Looking for a Thanksgiving Dinner table conversation that isn’t politics or professional sports? Okay, let’s talk about killer robots. It’s an idea that has long since emerged from the pages of science fiction into reality, depending on what definition you use for “robot.” Military drones abandoned Asimov’s First Law of Robotics — “A robot cannot injure a human or, through inaction, allow a human to be harmed” — decades ago.
The issue has heated up again of late due to the growing possibility of killer robots in domestic law enforcement agencies. One of the best-known robot makers of the era, Boston Dynamics, raised some public policy red flags when it showed footage of its Spot robot being deployed as part of a Massachusetts State Police training exercise on our stage in 2019.
The robots were not armed and instead were part of an exercise designed to determine how they could help keep officers out of harm’s way during a hostage or terrorist situation. But the prospect of deploying robots in situations where human life is in immediate danger was enough to draw scrutiny from the ACLU, which told TechCrunch:
We urgently need more transparency from government agencies, who should be upfront with the public about plans to test and deploy new technologies. We need statewide regulations to protect civil liberties, civil rights, and racial justice in the age of artificial intelligence.
Last year, meanwhile, the NYPD cut a deal with Boston Dynamics after a strong public backlash, after images surfaced of the spot being deployed in response to a home invasion in the Bronx.
For its part, Boston Dynamics has been very vocal in its opposition to the weaponization of its robots. Last month, it signed an open letter along with other leading companies Agility, ANYbotics, Clearpath Robotics and Open Robotics, condemning the actions. It notes:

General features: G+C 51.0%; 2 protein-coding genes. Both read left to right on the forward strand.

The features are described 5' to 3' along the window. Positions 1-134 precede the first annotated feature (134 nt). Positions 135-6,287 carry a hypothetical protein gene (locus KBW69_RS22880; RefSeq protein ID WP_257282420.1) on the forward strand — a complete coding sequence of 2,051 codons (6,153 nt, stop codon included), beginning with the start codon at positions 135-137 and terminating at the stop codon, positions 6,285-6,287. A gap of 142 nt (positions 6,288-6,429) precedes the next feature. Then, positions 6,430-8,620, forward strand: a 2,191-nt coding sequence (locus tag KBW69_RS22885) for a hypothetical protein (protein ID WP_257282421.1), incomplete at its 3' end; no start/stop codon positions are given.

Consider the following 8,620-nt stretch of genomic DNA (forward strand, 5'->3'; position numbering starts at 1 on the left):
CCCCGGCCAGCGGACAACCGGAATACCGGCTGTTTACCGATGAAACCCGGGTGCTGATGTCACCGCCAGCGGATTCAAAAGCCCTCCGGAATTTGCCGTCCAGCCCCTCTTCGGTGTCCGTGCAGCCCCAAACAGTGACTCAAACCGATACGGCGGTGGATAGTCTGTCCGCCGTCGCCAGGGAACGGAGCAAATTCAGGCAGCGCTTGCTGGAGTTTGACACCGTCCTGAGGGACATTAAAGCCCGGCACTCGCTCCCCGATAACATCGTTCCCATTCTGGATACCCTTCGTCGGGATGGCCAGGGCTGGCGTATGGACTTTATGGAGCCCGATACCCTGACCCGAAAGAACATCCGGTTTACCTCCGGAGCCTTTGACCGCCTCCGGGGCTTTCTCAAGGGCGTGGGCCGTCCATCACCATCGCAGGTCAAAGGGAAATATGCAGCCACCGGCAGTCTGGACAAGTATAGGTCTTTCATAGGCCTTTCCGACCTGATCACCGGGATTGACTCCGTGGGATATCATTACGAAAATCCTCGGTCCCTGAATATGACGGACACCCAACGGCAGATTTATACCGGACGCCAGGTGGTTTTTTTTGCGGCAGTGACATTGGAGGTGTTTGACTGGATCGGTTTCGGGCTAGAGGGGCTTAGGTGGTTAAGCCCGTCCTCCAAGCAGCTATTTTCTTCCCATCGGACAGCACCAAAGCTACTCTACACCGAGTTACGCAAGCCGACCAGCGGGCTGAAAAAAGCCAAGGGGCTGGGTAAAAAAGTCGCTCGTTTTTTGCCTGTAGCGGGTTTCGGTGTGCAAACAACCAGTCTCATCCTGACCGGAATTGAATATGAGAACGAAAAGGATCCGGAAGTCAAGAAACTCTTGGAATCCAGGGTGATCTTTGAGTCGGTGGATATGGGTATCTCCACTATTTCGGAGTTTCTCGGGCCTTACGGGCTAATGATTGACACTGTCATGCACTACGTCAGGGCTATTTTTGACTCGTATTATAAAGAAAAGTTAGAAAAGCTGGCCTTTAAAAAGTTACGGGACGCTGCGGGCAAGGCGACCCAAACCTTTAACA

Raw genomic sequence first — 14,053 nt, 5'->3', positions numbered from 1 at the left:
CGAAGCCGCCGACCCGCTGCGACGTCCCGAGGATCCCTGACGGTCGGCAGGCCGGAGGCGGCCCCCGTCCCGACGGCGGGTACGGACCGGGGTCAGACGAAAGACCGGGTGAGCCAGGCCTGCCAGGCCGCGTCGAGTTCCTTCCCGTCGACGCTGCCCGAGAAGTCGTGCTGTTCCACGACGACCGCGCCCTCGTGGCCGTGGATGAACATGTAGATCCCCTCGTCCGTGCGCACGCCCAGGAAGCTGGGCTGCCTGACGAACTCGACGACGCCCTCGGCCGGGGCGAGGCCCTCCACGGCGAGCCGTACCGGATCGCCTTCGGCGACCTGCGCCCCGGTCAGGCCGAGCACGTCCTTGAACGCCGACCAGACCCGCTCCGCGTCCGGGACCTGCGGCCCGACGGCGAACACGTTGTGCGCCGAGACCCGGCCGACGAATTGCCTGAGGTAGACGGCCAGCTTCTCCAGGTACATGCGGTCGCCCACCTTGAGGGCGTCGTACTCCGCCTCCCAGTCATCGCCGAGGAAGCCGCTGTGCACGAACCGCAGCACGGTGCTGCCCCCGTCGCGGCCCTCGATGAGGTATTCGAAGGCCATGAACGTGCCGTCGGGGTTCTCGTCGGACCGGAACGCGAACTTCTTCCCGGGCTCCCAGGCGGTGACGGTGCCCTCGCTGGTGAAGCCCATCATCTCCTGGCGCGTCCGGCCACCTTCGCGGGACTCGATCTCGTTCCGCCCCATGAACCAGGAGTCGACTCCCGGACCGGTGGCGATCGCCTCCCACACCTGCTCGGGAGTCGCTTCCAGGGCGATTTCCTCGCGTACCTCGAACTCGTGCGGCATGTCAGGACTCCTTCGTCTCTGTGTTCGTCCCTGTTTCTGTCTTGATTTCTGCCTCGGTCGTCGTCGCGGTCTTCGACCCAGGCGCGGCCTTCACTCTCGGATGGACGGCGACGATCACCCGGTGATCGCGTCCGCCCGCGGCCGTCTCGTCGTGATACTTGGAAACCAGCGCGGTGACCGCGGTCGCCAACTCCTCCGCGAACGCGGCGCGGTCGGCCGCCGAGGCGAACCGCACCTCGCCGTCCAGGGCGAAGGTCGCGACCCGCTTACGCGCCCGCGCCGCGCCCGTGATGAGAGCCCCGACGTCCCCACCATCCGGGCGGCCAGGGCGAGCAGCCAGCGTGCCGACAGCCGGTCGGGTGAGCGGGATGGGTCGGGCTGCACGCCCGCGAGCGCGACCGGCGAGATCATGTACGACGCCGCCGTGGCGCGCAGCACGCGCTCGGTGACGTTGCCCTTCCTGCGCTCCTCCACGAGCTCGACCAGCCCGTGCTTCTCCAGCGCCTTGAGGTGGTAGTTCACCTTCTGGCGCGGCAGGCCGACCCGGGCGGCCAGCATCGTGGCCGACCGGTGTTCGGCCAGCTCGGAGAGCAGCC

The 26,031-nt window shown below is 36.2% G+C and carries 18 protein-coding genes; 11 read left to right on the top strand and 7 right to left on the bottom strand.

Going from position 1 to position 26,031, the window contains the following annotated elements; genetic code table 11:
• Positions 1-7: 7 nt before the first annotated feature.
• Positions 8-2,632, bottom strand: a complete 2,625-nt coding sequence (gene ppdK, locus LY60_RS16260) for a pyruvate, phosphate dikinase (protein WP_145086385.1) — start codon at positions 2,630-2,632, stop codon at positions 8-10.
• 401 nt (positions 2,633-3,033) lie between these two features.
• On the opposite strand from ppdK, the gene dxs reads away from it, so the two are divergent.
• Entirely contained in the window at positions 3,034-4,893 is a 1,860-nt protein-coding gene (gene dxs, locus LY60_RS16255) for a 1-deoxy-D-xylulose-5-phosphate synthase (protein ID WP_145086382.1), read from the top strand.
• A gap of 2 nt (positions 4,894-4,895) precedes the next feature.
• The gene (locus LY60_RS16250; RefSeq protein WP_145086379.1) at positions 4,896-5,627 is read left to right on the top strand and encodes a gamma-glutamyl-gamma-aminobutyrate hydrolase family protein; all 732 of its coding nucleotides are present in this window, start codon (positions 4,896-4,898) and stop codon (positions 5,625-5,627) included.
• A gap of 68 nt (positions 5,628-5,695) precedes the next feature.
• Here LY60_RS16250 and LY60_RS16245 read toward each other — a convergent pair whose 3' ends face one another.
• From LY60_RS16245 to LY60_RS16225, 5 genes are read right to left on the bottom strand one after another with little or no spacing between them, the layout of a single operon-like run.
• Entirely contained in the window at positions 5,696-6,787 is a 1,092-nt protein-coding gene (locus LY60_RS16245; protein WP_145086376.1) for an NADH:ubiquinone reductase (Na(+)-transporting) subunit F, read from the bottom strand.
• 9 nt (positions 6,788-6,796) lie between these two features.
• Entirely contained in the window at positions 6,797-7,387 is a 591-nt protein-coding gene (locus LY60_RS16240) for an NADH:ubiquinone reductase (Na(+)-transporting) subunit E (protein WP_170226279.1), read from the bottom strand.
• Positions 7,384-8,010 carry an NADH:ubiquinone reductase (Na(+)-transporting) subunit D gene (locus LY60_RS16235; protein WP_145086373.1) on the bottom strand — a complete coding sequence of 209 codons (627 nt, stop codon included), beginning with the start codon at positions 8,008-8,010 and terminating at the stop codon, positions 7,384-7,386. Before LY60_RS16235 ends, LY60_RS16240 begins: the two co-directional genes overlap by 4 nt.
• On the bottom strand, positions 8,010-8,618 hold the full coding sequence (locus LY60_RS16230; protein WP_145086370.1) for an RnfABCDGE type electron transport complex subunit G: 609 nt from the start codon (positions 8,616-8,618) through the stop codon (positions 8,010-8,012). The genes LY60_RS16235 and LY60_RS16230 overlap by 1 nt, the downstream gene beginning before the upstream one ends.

We believe that adding arms to robots that are remotely or autonomously operated, widely available to the public, and capable of navigating previously inaccessible places where people live and work raises new risks of harm and serious ethical issues. Weaponized applications of these newly-enabled robots will undermine public confidence in the technology to the extent that they undermine the enormous benefits to society.
The letter was believed to be a response to Ghost Robotics’ work with the US military. While Twitter showed a photo of its own robotic dog sporting an autonomous rifle, the Philadelphia firm told TechCrunch that it took an agnostic stance on how the systems are employed by its military partners:
We do not create payloads. Are we going to do any promotion and advertising of this weapon system? Probably not. That’s a tough one to answer. Since we are selling to the military, we don’t know what they do with them. We are not going to dictate to our government customers how they use robots.
We don’t draw the line where they’re selling. We only sell to US and allied governments. We don’t even sell our robots to enterprise customers in adversarial markets. We get a lot of inquiries about our robots in Russia and China. We do not ship there, even to our enterprise customers.
Boston Dynamics and Ghost Robotics are currently embroiled in a lawsuit involving several patents.